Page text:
SEOUL: South Korean guards fired warning shots across the heavily militarized border with North Korea on Thursday as a soldier from the North defected, officials said, complicating efforts to ease tensions over the Pyongyang's weapons programmes.
A South Korean defence ministry official said up to 20 warning shots were fired at North Korean troops who approached too closely to the "military demarcation line", apparently in search of the missing soldier.
Thursday's defection came about five weeks after another North Korean soldier suffered critical gunshot wounds during a defection dash across the border on Nov. 13.
Two North Korean civilians who were found in a fishing boat on Wednesday had also sought to defect, officials in the South said.
That brings the total number of North Koreans who have defected by taking dangerous routes either directly across the border or by sea to 15 so far this year, including two other soldiers. That is three times the number last year, according to South Korean officials.
Tensions on the Korean peninsula were already high after North Korea accelerated testing of its missile and nuclear programmes this year in defiance of international pressure.
The rash of defections also threatens to complicate South Korea's efforts to ensure the smooth running of the 2018 Winter Olympics, which begin in Pyeongchang in February.
South Korean President Moon Jae-in said on Tuesday he had proposed postponing major military drills with the United States until after the games in an attempt to soothe relations, although officials in Seoul later said any proposed delay would depend on the North not engaging in any "provocations".
LANDMINES, BARBED WIRE
Seoul says more than 880 North Koreans have defected to the South so far in 2017, but the vast majority have taken a less dangerous route through China.
Going through China, North Korea's neighbour and sole major ally, means they avoid the heavily fortified demilitarized zone, which features landmines, barbed wire, surveillance cameras, electric fencing, and thousands of armed troops on both sides.
The number of defectors arriving successfully in the South has dropped since North Korean leader Kim Jong Un took power in late 2011, a trend defectors and experts say may be linked to a crackdown by Pyongyang.
There was no immediate comment from the secretive North about the latest incidents.
However, the North's state media released a statement sharply denying U.S. allegations this week that Pyongyang was behind a number of recent cyber attacks.
Washington has publicly blamed North Korean hackers for a cyber attack in May that crippled hospitals, banks and other companies. Researchers also say the North was likely behind attacks on virtual currency exchanges.
The military drills with the United States have also complicated relations with China. South Korea says it needs the drills to guard against the North's missile and nuclear ambitions but Pyongyang describes them as preparation for war.
The proposed delay in drills was discussed during a summit between Moon and Chinese President Xi Jinping last week after the proposal was submitted to Washington, an official at the presidential Blue House said this week.
China and Russia have proposed a "freeze for freeze" arrangement under which North Korea would stop its nuclear and missile tests in exchange for a halt to the exercises, but there has been little interest from Washington or Pyongyang.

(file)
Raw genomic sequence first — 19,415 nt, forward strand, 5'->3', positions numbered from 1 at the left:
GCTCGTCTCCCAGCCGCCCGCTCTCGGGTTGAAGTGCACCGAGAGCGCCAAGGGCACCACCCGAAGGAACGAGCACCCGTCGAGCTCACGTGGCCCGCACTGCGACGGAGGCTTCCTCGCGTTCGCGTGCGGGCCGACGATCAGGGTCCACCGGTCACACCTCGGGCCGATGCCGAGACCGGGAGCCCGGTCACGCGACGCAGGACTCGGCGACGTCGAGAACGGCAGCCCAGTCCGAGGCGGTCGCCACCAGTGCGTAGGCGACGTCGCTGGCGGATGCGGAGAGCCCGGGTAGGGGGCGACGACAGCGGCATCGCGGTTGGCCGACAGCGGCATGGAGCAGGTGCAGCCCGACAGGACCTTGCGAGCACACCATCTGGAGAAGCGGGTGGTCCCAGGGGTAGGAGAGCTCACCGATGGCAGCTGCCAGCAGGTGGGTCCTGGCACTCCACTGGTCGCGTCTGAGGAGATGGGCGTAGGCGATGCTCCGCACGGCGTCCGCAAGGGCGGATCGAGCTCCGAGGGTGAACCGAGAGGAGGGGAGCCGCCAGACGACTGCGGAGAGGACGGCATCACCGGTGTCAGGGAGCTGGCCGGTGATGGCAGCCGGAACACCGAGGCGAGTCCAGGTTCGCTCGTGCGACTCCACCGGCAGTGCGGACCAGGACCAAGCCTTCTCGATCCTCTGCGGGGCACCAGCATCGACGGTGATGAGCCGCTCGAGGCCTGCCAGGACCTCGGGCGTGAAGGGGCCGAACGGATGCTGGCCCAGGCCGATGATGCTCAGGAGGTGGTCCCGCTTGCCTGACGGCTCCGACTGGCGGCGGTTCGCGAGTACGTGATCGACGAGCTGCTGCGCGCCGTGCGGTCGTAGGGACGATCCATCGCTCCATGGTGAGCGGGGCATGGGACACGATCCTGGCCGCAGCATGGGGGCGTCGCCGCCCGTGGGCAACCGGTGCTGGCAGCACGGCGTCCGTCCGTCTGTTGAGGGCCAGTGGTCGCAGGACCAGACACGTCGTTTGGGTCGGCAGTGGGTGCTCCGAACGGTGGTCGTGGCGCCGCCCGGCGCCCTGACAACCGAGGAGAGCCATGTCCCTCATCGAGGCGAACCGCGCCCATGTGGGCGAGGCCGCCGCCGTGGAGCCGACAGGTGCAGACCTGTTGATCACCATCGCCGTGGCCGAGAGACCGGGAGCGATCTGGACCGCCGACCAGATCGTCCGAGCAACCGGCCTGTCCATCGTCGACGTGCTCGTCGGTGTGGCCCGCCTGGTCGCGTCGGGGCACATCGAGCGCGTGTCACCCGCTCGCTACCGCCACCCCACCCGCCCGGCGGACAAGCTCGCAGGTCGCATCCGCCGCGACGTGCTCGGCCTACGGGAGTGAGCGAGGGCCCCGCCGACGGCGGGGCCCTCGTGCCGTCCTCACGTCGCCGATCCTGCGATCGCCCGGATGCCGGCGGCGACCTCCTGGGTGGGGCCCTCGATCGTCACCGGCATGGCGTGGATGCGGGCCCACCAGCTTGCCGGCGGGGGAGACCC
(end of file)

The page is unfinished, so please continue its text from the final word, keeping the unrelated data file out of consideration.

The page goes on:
Beijing was angered when the South deployed a controversial U.S. anti-missile system this year. China fears the system's powerful radar can see far into its territory and the row led to China taking economic measures that included blocking tour groups from visiting South Korea.
Some blocks on group tours had resumed, industry sources said this week, and Beijing has also rebuked Seoul for firing warning shots at Chinese fishing boats.
DEFECTION IN HEAVY FOG
In Thursday's defection, a low-ranking soldier crossed the border near a South Korean guard post in the "centre-west" region at around 8:04 a.m. (2304 GMT Wednesday), South Korea's Joint Chiefs of Staff spokesman Roh Jae-cheon said. No shots were fired at the soldier.
Surveillance equipment detected him despite heavy fog that limited visibility to about 100 metres (110 yards), Roh said.
"Our military secured his safety, and a questioning will be conducted by related agencies to find out the background of his defection and motive, etc," he said.
South Korean guards fired about 20 warning shots at North Korean troops near the border presumably searching for the defector about half an hour later, a defence ministry official in the South told Reuters.
Gunfire from the North was detected later but the target could not be determined, the official said.
The United Nations Command, which maintains military forces along the border in the South, said it was aware of the incident and was coordinating with the South Korean military to determine the circumstances of the defection.
South Korea's Unification Ministry also said maritime police had found two North Korean men drifting in a small boat off the coast on Wednesday. The pair "expressed their willingness to defect", a ministry official said, and their claim for asylum was being investigated.
The North Korean soldier who was shot several times during a daring dash across the border on Nov. 13 has since been identified as 24-year-old Oh Chong Song and is now in a military hospital south of Seoul.
His treatment for gunshot wounds and pre-existing conditions has included two major operations and intelligence officials will begin questioning him soon.
(Additional reporting by Hyonhee Shin and Heekyong Yang in SEOUL)